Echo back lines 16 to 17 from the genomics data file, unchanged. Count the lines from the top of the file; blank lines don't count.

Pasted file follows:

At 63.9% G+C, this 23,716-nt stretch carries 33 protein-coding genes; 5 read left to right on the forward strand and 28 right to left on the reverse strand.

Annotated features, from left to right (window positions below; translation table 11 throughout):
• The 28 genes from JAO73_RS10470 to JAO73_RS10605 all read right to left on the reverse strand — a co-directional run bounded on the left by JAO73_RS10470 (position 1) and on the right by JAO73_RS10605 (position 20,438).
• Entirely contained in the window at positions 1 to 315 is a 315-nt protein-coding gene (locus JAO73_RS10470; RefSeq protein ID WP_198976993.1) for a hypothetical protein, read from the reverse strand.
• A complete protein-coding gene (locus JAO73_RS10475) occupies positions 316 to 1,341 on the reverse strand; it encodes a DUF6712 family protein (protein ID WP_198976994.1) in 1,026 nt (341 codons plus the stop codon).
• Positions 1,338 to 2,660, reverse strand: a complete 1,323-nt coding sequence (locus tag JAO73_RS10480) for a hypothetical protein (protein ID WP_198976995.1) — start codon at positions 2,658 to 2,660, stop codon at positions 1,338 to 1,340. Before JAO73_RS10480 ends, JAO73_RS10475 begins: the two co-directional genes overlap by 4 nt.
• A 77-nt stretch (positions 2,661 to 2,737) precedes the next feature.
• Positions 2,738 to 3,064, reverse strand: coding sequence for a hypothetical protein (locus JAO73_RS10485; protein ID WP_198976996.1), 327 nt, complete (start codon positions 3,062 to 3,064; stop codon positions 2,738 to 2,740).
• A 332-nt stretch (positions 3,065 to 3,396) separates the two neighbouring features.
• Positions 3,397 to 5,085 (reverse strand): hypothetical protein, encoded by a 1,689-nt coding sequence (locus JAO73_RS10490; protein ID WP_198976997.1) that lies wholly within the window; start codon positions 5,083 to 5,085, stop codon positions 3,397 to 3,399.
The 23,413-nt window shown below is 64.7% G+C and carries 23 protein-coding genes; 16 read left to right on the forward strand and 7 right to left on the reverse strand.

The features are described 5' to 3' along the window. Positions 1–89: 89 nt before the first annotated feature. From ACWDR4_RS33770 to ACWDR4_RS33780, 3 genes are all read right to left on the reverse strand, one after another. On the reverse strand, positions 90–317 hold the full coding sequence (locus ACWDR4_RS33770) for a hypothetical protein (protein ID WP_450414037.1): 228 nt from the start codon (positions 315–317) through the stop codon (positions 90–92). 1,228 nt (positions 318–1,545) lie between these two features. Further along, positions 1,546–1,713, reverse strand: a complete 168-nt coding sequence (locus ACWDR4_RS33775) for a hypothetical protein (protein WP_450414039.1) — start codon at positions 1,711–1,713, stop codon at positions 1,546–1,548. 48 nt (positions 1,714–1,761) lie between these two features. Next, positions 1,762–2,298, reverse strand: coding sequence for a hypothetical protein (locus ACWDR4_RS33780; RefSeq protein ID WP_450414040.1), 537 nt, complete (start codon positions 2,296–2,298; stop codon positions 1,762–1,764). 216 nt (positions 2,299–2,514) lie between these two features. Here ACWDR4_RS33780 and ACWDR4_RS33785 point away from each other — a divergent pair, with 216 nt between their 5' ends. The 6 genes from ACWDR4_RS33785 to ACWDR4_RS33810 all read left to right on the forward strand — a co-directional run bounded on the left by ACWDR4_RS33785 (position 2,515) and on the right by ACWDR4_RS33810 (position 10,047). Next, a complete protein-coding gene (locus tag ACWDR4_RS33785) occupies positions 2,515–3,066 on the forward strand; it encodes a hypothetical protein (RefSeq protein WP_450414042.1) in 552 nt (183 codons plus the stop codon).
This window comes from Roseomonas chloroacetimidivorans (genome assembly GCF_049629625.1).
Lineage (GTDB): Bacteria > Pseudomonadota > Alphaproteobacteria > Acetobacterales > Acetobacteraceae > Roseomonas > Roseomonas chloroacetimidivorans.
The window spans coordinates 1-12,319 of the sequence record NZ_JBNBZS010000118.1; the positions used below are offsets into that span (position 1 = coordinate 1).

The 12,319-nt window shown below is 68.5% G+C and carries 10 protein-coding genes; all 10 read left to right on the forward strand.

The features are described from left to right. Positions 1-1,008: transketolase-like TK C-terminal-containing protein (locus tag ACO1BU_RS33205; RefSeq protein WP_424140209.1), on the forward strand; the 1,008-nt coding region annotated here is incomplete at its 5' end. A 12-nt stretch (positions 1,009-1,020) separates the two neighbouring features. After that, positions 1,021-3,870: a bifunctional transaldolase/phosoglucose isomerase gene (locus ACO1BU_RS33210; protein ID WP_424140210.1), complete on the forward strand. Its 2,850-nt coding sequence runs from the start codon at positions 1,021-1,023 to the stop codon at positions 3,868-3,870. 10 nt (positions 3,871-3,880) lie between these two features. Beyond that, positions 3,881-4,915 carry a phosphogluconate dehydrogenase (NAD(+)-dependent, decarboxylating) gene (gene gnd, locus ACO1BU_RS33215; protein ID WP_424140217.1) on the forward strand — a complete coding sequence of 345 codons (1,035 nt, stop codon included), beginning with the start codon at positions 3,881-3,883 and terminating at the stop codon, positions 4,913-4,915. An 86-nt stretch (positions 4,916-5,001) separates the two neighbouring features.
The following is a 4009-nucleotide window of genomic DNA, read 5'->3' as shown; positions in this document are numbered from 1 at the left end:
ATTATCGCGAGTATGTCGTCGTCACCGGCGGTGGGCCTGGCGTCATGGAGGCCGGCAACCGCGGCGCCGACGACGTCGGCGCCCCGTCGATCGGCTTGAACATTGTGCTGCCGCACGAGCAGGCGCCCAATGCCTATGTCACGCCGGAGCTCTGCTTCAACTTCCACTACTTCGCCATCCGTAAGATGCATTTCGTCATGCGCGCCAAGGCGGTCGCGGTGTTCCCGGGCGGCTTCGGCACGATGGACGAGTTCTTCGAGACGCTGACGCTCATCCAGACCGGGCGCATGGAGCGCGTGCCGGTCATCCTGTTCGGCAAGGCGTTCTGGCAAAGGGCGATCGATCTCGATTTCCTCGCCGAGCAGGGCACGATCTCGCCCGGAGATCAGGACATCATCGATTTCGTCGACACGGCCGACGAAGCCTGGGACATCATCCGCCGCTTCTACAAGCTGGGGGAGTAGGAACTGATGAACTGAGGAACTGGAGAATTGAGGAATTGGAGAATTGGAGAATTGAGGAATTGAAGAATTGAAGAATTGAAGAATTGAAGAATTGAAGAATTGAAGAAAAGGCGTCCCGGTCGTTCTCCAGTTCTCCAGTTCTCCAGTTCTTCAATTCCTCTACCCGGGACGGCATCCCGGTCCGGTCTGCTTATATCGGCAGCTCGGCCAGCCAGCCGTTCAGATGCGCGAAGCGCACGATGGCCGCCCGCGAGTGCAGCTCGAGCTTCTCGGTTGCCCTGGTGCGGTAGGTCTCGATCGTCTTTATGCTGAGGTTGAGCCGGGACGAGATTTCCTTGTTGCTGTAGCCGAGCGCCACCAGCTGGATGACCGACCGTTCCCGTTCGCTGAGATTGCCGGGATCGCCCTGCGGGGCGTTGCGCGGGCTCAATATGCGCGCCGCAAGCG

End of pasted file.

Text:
The 12,319-nt window shown below is 68.5% G+C and carries 10 protein-coding genes; all 10 read left to right on the forward strand.

The features are described from left to right. Positions 1-1,008: transketolase-like TK C-terminal-containing protein (locus tag ACO1BU_RS33205; RefSeq protein WP_424140209.1), on the forward strand; the 1,008-nt coding region annotated here is incomplete at its 5' end. A 12-nt stretch (positions 1,009-1,020) separates the two neighbouring features. After that, positions 1,021-3,870: a bifunctional transaldolase/phosoglucose isomerase gene (locus ACO1BU_RS33210; protein ID WP_424140210.1), complete on the forward strand. Its 2,850-nt coding sequence runs from the start codon at positions 1,021-1,023 to the stop codon at positions 3,868-3,870. 10 nt (positions 3,871-3,880) lie between these two features. Beyond that, positions 3,881-4,915 carry a phosphogluconate dehydrogenase (NAD(+)-dependent, decarboxylating) gene (gene gnd, locus ACO1BU_RS33215; protein ID WP_424140217.1) on the forward strand — a complete coding sequence of 345 codons (1,035 nt, stop codon included), beginning with the start codon at positions 3,881-3,883 and terminating at the stop codon, positions 4,913-4,915. An 86-nt stretch (positions 4,916-5,001) separates the two neighbouring features.